French film and music stars could soon enjoy better protection from internet pirates. The government plans to set up a new anti-piracy body with internet providers and the entertainment industry to track those illegally downloading records and movies. Offenders could lose internet access. Denis Olivennes from France’s biggest music and film retailer, FNAC, says: “I’m not talking about the big pirates, I’m talking about my children and yours. We’re warning them it’s illegal. No’one’s going to prison or even being fined.”
The scheme is still in the planning stages, but already many are disputing the practicalities of it. For example, if someone downloads via wi-fi, who gets blamed? And consumer rights experts question its legality since judge and jury would be a non-judiciary body.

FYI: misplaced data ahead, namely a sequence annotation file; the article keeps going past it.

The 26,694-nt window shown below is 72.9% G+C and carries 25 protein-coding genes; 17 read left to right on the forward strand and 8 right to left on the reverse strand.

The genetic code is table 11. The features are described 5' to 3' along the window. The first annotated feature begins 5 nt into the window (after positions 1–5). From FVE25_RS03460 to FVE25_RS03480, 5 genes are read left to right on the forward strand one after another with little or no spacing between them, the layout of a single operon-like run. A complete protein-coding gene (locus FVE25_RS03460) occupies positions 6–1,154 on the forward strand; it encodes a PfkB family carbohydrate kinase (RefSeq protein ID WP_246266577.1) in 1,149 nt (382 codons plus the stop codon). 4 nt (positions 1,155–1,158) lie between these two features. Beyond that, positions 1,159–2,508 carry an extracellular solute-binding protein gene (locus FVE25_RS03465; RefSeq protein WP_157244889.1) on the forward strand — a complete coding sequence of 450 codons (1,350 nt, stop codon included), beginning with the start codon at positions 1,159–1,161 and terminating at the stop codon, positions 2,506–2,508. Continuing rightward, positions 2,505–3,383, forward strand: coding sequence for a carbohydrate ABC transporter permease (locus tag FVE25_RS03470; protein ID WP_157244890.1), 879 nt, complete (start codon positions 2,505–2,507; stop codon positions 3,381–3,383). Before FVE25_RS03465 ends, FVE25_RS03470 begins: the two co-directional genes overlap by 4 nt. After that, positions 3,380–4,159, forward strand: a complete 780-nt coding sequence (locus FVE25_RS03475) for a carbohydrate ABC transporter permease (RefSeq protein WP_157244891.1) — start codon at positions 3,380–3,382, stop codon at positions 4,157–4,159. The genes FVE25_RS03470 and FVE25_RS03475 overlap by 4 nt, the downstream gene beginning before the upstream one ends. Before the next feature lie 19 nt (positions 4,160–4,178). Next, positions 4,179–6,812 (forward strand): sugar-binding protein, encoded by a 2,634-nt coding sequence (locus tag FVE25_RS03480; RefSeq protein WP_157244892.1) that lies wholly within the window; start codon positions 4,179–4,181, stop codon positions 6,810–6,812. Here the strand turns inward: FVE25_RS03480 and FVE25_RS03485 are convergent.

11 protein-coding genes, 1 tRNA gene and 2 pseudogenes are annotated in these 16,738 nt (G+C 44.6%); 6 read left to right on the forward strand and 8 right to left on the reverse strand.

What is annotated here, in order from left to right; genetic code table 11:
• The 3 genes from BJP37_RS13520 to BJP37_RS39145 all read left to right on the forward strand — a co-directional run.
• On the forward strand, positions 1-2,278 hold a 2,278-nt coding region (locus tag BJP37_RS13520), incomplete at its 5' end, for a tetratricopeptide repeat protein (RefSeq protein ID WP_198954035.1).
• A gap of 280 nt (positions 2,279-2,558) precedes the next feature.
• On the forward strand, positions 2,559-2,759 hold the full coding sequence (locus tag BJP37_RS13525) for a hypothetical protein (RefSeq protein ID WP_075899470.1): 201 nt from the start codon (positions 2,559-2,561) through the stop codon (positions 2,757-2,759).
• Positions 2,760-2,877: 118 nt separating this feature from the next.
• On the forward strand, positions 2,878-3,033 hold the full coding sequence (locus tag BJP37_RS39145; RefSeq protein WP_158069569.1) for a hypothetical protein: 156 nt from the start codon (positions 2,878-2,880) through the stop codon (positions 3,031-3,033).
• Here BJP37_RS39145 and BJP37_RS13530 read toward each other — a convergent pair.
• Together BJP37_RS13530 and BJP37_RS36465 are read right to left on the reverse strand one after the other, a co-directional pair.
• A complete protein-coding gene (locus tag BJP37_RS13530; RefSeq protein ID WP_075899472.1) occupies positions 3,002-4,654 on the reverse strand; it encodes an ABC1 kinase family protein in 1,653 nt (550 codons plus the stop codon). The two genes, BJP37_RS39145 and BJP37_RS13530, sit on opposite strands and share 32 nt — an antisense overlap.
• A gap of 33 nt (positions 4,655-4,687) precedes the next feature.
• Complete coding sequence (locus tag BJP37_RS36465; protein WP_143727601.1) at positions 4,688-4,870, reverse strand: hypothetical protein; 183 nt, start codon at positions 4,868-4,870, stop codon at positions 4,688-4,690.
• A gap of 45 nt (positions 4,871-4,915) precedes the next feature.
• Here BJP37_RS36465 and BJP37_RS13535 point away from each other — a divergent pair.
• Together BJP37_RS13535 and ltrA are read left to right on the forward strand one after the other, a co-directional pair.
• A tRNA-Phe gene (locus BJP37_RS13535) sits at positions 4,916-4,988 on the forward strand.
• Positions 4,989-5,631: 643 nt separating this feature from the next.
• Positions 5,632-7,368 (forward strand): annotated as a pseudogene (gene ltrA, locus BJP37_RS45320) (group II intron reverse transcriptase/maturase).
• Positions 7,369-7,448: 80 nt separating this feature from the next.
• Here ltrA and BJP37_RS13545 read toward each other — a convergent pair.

“They’re going to police the internet via an administrative authority that would have some of the powers of a judge. That’s not exactly compatible with certain constitutional guarantees,” says one.
As for the young at whom the proposals are aimed, they doubt the technology exists to really crackdown on the problem, given how easy downloading your favourite track is.
One surfer commented that when you can swap material with the click of a mouse, that short of musseling the entire planet, the authorities wont be able to do anything.
However, the entertainment industry in France believes the plans are a major step in the right direction. And other countries are watching with interest.